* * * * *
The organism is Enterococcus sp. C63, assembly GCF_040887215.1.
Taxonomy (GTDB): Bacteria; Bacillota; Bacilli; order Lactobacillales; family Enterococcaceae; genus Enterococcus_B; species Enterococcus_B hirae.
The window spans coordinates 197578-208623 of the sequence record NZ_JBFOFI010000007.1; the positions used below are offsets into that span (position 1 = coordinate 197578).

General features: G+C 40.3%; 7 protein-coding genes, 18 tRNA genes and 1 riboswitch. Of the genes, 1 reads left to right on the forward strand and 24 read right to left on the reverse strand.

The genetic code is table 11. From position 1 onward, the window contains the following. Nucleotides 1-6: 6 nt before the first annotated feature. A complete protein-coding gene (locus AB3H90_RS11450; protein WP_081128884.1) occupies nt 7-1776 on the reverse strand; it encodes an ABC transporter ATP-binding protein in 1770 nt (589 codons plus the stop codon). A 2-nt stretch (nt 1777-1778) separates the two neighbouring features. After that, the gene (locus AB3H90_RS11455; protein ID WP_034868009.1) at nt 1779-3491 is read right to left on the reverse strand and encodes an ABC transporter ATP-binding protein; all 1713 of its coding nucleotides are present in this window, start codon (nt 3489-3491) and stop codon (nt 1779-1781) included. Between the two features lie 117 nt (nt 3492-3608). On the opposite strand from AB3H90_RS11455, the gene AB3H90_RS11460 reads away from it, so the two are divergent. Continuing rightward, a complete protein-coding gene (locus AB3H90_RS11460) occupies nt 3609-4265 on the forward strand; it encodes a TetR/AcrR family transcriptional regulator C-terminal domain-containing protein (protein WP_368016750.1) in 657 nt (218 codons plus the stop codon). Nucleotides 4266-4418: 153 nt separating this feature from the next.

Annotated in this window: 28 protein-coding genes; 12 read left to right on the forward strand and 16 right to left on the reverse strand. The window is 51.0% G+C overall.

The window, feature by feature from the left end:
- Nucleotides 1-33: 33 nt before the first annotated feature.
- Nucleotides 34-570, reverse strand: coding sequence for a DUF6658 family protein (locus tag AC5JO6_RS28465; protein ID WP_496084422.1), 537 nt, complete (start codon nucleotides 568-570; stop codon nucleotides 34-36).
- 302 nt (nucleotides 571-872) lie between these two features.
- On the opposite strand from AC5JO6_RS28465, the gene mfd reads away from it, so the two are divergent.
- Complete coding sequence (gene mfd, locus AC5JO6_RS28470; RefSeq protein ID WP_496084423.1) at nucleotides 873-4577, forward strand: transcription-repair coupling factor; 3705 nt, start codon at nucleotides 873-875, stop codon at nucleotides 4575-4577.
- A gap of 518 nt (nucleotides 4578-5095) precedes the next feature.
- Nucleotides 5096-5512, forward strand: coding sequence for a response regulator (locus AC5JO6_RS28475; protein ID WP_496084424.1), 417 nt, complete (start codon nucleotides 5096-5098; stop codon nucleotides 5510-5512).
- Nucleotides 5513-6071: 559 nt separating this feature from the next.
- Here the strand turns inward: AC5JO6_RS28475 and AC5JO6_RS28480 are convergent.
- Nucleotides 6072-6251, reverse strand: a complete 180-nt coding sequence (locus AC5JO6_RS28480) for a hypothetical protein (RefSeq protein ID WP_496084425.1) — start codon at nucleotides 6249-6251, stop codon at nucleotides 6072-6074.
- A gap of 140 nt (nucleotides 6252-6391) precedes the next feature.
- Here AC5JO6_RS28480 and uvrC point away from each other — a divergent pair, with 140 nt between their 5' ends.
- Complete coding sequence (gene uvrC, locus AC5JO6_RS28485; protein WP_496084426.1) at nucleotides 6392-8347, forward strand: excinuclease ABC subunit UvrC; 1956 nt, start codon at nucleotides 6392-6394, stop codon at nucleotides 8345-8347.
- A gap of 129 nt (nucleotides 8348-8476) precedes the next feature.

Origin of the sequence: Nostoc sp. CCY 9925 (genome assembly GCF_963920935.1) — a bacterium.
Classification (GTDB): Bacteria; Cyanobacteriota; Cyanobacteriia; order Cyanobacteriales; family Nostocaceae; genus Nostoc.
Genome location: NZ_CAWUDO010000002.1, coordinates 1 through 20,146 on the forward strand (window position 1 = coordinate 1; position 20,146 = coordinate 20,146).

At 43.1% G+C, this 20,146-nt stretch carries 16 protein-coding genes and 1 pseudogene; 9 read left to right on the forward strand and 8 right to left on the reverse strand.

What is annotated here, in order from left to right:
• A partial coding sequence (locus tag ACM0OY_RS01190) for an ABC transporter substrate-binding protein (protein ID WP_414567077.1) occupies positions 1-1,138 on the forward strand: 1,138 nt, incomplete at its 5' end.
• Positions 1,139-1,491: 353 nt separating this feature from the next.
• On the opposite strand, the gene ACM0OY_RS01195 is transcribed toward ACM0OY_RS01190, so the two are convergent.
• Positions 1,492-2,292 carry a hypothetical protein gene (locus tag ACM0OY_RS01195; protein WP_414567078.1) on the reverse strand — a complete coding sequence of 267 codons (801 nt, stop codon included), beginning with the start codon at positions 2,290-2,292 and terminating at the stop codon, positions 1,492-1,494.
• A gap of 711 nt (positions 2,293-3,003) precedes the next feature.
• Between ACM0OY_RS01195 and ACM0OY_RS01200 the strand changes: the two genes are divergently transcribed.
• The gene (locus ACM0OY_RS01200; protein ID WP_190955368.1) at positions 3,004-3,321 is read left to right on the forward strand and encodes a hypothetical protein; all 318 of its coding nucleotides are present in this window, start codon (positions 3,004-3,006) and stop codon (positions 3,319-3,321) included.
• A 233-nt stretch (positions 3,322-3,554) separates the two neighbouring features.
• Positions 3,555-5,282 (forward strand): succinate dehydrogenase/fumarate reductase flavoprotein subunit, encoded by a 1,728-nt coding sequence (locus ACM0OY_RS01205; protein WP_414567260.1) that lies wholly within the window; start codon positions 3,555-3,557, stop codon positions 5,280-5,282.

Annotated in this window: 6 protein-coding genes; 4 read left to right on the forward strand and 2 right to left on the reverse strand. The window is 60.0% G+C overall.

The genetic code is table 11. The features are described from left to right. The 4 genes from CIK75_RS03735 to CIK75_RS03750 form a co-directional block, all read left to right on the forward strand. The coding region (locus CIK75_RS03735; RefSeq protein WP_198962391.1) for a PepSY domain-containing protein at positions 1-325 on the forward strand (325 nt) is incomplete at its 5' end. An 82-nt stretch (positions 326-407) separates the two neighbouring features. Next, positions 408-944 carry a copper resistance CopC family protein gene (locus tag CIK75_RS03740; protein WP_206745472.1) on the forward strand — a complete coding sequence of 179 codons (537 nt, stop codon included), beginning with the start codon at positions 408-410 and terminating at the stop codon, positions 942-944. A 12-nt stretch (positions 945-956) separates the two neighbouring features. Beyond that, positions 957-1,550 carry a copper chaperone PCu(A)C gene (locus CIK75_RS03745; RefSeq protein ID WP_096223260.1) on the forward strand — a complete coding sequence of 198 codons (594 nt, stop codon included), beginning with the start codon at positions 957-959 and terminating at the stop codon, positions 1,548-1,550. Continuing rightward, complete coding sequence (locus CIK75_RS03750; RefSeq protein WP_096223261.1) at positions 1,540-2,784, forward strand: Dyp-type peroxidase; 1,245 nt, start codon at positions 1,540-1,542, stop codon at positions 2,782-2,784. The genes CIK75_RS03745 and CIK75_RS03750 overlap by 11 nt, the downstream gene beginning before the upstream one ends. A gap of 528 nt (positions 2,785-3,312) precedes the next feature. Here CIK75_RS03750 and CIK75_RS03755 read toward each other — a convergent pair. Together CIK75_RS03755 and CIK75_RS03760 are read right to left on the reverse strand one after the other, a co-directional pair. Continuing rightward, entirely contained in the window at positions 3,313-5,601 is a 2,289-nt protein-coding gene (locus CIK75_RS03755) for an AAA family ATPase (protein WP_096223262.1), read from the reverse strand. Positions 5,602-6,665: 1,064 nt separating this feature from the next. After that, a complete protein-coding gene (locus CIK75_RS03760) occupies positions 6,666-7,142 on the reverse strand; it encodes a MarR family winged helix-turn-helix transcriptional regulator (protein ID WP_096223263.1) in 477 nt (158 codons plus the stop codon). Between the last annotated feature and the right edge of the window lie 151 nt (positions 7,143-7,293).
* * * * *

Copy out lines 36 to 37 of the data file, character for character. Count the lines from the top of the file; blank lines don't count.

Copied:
Annotated in this window: 6 protein-coding genes; 4 read left to right on the forward strand and 2 right to left on the reverse strand. The window is 60.0% G+C overall.

The genetic code is table 11. The features are described from left to right. The 4 genes from CIK75_RS03735 to CIK75_RS03750 form a co-directional block, all read left to right on the forward strand. The coding region (locus CIK75_RS03735; RefSeq protein WP_198962391.1) for a PepSY domain-containing protein at positions 1-325 on the forward strand (325 nt) is incomplete at its 5' end. An 82-nt stretch (positions 326-407) separates the two neighbouring features. Next, positions 408-944 carry a copper resistance CopC family protein gene (locus tag CIK75_RS03740; protein WP_206745472.1) on the forward strand — a complete coding sequence of 179 codons (537 nt, stop codon included), beginning with the start codon at positions 408-410 and terminating at the stop codon, positions 942-944. A 12-nt stretch (positions 945-956) separates the two neighbouring features. Beyond that, positions 957-1,550 carry a copper chaperone PCu(A)C gene (locus CIK75_RS03745; RefSeq protein ID WP_096223260.1) on the forward strand — a complete coding sequence of 198 codons (594 nt, stop codon included), beginning with the start codon at positions 957-959 and terminating at the stop codon, positions 1,548-1,550. Continuing rightward, complete coding sequence (locus CIK75_RS03750; RefSeq protein WP_096223261.1) at positions 1,540-2,784, forward strand: Dyp-type peroxidase; 1,245 nt, start codon at positions 1,540-1,542, stop codon at positions 2,782-2,784. The genes CIK75_RS03745 and CIK75_RS03750 overlap by 11 nt, the downstream gene beginning before the upstream one ends. A gap of 528 nt (positions 2,785-3,312) precedes the next feature. Here CIK75_RS03750 and CIK75_RS03755 read toward each other — a convergent pair. Together CIK75_RS03755 and CIK75_RS03760 are read right to left on the reverse strand one after the other, a co-directional pair. Continuing rightward, entirely contained in the window at positions 3,313-5,601 is a 2,289-nt protein-coding gene (locus CIK75_RS03755) for an AAA family ATPase (protein WP_096223262.1), read from the reverse strand. Positions 5,602-6,665: 1,064 nt separating this feature from the next. After that, a complete protein-coding gene (locus CIK75_RS03760) occupies positions 6,666-7,142 on the reverse strand; it encodes a MarR family winged helix-turn-helix transcriptional regulator (protein ID WP_096223263.1) in 477 nt (158 codons plus the stop codon). Between the last annotated feature and the right edge of the window lie 151 nt (positions 7,143-7,293).